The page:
The precedent for India’s Partition lay in this first division of Bengal – which then became East Pakistan, and finally Bangladesh in 1971. Pakistan was the first country to dissolve along religious lines, with the formation of Bangladesh, complicating the understanding in the global imagination, that religion can be a unifier amongst disparate groups.
When the British left the subcontinent, both sides of my immediate family were displaced by the Partition in 1947, whose roots lay in my grandfather’s social nationalism work decades earlier. The ethnic cleansing left immediate family scrambling, often during midnight hours, to escape the countries they had been born in. Today, my mother’s immediate family possesses passports from India, Pakistan, Bangladesh, and the United Kingdom.
I have a complicated and profoundly upsetting relationship with knowing that my great-grandfather helped legislate political boundaries along religious lines, especially since he married a Scottish woman who was shunned by conservative members of his own family, and he by hers. A revered barrister and member of the Muslim League in Pakistan, he was responsible for helping expand the British Raj’s divide and rule policy, a colonial power-wielding strategy whereby different ethnic groups were the pawns to showcase how coexistence was futile.
It had been a leftover of the first war of Independence against the British, when Hindu and Muslim soldiers joined forces to protest being forced to bite into bullet cartridges as soldiers – cartridges filled with pig and beef fat, and therefore repulsive to practicing members of both religions.
If you know much South Asian history, you already know this kind of welcome did not last long.
My grandfather’s writings appear to be written to impress his colonizing powers. Each essay meticulously quotes poetry, details artwork, showcases travel artifacts, and sometimes even gives a run down on everything he spent, as he traveled by boat into the Suez Canal, and Egypt and Malta and the Basque region, before reaching London. His love for travel, for movement, stayed with him till he died, and certainly, I’m glad for this worldliness, but the privilege to speak is endowed with exceptionalism and responsibility.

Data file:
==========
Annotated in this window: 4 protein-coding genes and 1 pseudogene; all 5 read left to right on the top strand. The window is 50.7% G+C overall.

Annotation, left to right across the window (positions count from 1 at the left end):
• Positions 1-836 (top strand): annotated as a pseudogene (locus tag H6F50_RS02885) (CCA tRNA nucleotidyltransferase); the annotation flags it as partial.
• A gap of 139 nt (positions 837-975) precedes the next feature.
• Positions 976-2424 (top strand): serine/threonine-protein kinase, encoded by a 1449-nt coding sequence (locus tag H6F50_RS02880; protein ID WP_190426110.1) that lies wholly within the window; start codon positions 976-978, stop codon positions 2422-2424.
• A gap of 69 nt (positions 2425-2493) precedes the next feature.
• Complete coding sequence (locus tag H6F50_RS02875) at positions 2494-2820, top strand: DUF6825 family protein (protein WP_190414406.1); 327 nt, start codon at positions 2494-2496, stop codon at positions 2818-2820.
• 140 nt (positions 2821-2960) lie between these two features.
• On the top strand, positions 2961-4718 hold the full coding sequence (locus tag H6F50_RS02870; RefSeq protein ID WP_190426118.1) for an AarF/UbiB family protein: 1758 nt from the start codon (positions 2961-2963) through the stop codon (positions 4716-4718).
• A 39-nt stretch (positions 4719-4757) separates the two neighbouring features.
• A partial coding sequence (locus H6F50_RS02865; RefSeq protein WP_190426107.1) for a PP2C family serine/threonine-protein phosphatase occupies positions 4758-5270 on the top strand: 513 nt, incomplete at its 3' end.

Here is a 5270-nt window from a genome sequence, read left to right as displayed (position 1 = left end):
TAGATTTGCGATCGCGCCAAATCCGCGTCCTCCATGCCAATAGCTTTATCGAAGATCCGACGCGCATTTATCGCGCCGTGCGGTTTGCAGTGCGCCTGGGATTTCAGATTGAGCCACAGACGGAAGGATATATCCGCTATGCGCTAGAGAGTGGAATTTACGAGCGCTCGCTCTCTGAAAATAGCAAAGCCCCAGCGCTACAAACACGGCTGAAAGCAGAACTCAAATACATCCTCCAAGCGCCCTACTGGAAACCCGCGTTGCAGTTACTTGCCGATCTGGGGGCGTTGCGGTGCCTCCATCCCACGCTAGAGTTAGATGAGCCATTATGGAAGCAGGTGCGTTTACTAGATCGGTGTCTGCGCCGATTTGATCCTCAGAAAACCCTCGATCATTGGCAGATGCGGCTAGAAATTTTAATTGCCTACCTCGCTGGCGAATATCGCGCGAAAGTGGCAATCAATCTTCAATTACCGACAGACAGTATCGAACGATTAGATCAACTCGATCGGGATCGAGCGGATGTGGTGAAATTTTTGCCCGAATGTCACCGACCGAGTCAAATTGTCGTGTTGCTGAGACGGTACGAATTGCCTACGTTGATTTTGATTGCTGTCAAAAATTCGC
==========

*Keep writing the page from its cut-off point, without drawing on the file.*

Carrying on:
I wonder if he knew what he was involved with, and how his actions would affect his immediate family members’ ideas of nationality, years on. It took me a long time to come to terms with this history, and some days, I feel like as I learn more and grow older, I never will be able to learn enough or understand it. Today, I recognize my great grandfather was a subject of the British Raj, which routinely used religious differences and divide and rule policies among Hindus and Muslims, to address claims among their subjects for autonomy and independence.
This past February, I was at a book awards dinner, where a woman I met asked me about my heritage. She was a well-meaning literary critic, who was on the board of the award being administered.
I answered her by saying “I am half Indian and half Bangladeshi.”
“What an unusual combination,” she said.
Given that almost 15 million people were displaced by India’s partition, I don’t think this combination is that uncommon: there must be millions of mixed marriages across India, Pakistan, and Bangladesh, because India as a nation simply did not exist before 1947.
Acknowledging this mixed identity was perhaps novel, for I have seen few do it, and faced severe criticism when I have. But when your past can still lead to a death sentence and communal violence, it’s easy to understand why you would remain silent, or speak in absolute terms about where you’re coming from, or where you’re headed.
My mother’s family migrated from Lucknow to Chittagong in 1947, when India and Pakistan were separated between Hindus and Muslims. Because they were Urdu-speaking Muslims and not Bengali speaking Muslims, the xenophobic West Pakistanis who controlled Bangladesh after Partition, welcomed my mother’s family.
My grandfather received the first exporting license in the country, for his rubber plantation business. If you know much South Asian history, you already know this kind of welcome did not last long.
All Urdu speakers were targeted by Bengalis in 1971, just like the Pakistanis had targeted Bengali speakers in the years between 1947 and 1971. When Bangladesh sought its independence, my maternal grandfather was forced to sign over deeds to his property, and flee the country.